Picks and Pans Review: Soul Man
updated 12/15/1997 AT 01:00 AM EST
•originally published 12/15/1997 AT 01:00 AM EST
So we're living in the past. We still miss the Dan Aykroyd of Saturday Night Live. In the good old late '70s, he used his prodigious talent and energy to become Jimmy Carter one minute, Tom Snyder the next. Today, after a busy but erratic movie career, Aykroyd operates within the limitations of this conventional sitcom. On the Halloween episode, he went trick-or-treating as Julia Child. Otherwise, he's stuck inside the character of Rev. Mike Weber—widower, father of four, Episcopalian minister.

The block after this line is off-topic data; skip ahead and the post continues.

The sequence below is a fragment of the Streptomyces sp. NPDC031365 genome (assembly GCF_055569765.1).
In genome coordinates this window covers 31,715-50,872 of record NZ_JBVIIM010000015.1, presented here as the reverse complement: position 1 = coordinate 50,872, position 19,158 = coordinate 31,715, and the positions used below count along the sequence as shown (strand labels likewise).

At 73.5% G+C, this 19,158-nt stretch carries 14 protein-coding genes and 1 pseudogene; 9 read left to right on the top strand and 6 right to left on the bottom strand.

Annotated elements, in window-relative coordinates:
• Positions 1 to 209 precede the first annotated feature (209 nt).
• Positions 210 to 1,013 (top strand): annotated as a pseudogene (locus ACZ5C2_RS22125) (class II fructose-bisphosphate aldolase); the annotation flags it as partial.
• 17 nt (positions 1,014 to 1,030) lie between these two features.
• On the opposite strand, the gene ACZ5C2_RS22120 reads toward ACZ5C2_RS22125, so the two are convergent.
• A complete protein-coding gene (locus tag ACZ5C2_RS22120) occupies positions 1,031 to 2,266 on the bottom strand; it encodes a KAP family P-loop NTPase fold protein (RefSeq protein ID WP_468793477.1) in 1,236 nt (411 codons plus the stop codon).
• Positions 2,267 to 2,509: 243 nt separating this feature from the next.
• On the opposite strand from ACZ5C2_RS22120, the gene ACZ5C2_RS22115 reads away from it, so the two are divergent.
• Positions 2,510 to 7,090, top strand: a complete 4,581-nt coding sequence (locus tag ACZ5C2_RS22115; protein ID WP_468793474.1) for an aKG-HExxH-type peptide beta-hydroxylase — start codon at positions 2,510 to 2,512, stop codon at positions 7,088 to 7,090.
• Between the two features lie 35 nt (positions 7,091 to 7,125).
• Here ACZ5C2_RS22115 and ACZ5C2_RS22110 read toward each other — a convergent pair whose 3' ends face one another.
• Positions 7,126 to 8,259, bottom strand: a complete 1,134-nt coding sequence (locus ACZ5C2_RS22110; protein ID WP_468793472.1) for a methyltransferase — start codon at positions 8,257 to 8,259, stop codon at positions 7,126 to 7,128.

No use complaining about the single-dad element; that's almost obligatory in the late '90s. But Father Mike seems less interested in the church than in motorcycles and rhythm-and-blues, two enthusiasms he happens to share with the actor who plays him. We don't see why Aykroyd doesn't shuck the clerical collar and make a single sitcom parent out of his character from The Blues Brothers. That way he could wear black, get funky and claim to be on a divine mission without spewing hip holy-man lines like "God is the music; we're just the amp."
Somebody must tend to the routine religion on this show, so Father Mike has been given an assistant pastor: Todd Tucker (Anthony Clark), a cartoony counterpart of the pious rookie curate on ABC's Nothing Sacred. Father Todd's foolish orthodoxy is funny at times (in a flash of fantasy, Jesus was seen yawning during his maiden sermon), but our main reason for tuning in is to watch Aykroyd take a light workout—and remember him at the top of his game.